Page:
Biography

Book Hunters in Brief #85: Women of Rock

There was a time--not all that long ago--when a guy could say, "she plays guitar pretty good...for a girl" without being thought to be a barely-sentient accretion of cheese puff dust and questionable hygienic practices.

Those days are gone (at least among reasonably enlightened music lovers) and, in the case of rock and roll, it only took sixty or seventy years!

This week, Book Hunters give a shout out to women who rock.

Amish Fascination

Growing Up AmishWhat is is about the Amish lifestyle and people that fascinate the rest of us?  We write novels about them, watch TV shows about them....  Why not hear what it's like to be Amish from someone who lived it?  Check out Growing Up Amish by Ira Wagler.

By Walter Isaacson

Steve Jobs by Walter IsaacsonBenjamin Franklin, Albert Einstein,  and Steve Jobs.  What do these men have in common?

Listening to the Past

 

 

The books I have chosen for this week are about several amazing women.  Some, you may have heard of before, but my guess is  that many of the names will be new to you.

 We can be inspired by their strength and learn from their mistakes.  They lived their lives during different parts of history but each one has a story to share. Enjoy. 

They Didn't Give Up

Three Heroes for Black History Month

Bad News for Outlaws      Bad News for Outlaws: The Remarkable Life of Bass Reeves, Deputy U.S. Marshal / Vaunda Micheaux Nelson; illustrations by R. Gregory Christie

Friends, Allies and Enemies

Powhatan and Rolfe
Native Americans and European Immigrants

November is Native American Heritage Month. As part of the celebration the Library of Congress has a website with the stories of Native American Veterans. It’s as part of its Veterans History Project which collects the stories of the men and women who served their county. The first sentence on the page read, “American Indians have eagerly served a government which did not always keep its word to their ancestors.”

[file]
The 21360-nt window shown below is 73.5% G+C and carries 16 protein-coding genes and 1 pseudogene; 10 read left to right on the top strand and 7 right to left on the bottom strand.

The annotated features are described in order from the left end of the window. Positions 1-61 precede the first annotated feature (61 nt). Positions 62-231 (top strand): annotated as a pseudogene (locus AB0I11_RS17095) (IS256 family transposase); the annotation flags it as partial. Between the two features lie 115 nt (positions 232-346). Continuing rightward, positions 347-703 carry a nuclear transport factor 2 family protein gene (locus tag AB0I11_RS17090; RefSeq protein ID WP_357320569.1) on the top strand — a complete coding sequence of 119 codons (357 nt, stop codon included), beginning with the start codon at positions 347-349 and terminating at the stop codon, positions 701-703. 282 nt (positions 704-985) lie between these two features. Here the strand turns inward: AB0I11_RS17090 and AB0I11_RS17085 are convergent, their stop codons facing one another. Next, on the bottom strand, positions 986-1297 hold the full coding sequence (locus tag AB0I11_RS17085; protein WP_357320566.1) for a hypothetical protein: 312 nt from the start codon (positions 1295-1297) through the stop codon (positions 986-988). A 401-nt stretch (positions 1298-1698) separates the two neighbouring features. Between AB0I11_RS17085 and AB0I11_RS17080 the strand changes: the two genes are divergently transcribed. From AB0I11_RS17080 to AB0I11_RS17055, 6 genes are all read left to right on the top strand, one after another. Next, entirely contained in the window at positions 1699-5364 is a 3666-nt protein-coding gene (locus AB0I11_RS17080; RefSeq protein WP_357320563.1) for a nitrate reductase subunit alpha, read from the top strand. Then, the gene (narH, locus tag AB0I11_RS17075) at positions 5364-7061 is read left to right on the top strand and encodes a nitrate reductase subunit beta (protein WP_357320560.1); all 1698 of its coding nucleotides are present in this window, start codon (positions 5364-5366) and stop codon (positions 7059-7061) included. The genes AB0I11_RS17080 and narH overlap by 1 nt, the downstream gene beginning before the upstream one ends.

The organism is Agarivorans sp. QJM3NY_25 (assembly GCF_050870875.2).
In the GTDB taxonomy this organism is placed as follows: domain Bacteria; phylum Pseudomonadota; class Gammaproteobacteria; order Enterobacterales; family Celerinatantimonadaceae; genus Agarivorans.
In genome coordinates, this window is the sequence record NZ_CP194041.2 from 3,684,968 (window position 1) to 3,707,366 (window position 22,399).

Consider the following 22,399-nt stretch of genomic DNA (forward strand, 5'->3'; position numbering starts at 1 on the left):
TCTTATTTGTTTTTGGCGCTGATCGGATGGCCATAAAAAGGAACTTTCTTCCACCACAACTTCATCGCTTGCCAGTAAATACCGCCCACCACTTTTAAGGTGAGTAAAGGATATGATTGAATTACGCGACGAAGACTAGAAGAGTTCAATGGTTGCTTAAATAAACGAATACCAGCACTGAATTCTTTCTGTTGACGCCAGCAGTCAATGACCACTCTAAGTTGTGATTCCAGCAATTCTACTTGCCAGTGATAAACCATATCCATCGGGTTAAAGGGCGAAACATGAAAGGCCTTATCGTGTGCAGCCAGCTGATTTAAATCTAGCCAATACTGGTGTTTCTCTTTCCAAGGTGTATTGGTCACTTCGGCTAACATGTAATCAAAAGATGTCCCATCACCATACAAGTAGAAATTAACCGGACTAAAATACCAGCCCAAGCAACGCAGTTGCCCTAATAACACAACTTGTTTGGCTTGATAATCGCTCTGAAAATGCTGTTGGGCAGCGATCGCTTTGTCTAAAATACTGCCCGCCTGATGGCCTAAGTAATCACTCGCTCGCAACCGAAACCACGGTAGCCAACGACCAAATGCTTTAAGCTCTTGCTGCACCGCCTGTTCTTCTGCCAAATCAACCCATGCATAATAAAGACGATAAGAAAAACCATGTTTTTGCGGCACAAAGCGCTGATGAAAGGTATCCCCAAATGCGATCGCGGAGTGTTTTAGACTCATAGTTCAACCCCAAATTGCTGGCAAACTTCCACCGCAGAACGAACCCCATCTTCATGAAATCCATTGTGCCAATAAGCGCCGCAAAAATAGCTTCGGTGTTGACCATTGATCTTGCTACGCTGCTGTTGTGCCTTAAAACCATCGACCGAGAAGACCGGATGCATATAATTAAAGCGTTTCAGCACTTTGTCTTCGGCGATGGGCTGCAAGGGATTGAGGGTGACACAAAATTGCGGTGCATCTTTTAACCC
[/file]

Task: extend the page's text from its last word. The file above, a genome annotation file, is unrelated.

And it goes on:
Hard Times Growing Up


Photograph of poor children in Georgia
Not everyone had an ideal childhood. For some there was poverty, uncertainty and a parent who drank too much. While these left deep emotional scars on some that persisted into adulthood, there were others who overcame their early impoverishment and became well adjusted and successful adults. Here are the memories and reflections of three, two journalists and a teacher who remember not only the pains of childhood, but also the strengths that it gave them.

Child Soldiers

Three emotionally powerful and difficult reads

Child Soldiers

They are not difficult because the language is complex or the stories convoluted, on the contrary, in all three books the language is clear and straightforward and the narrative is plain. What is difficult is to hear the horrific truth of children torn from school and family waging war with automatic weapons.

Dr. Seuss

 

On March 2nd, Read Across America day will celebrate the life and works of the beloved author, Dr. Seuss.

As Kathleen's blog announced, celebrations will be held at all Harris County Public Libraries throughout the week.  

I thought that it would be fun to list some of my favorite biographies on Dr. Seuss (Theodor Seuss Geisel). His life was just as amazing as his books.

  

Two Portraits of the Poet as a Young Woman

Books by Poets

Mary Karr and Maya Angelou are talented authors of both poems and memoirs. With the remembered perceptions of a child and the skills of a mature artist these women recount the early years of their lives. These are honest stories about childhoods, not books written for children. The authors are plain spoken about the political and economic conditions they lived through, their sexuality and adolescence, so while they never lose the beauty and command of the language, the content of these memoirs is frank. This is to say that they are occasionally painful as well as joyful and celebratory. They are all well worth reading not only for their honesty, but also for their command of the language.

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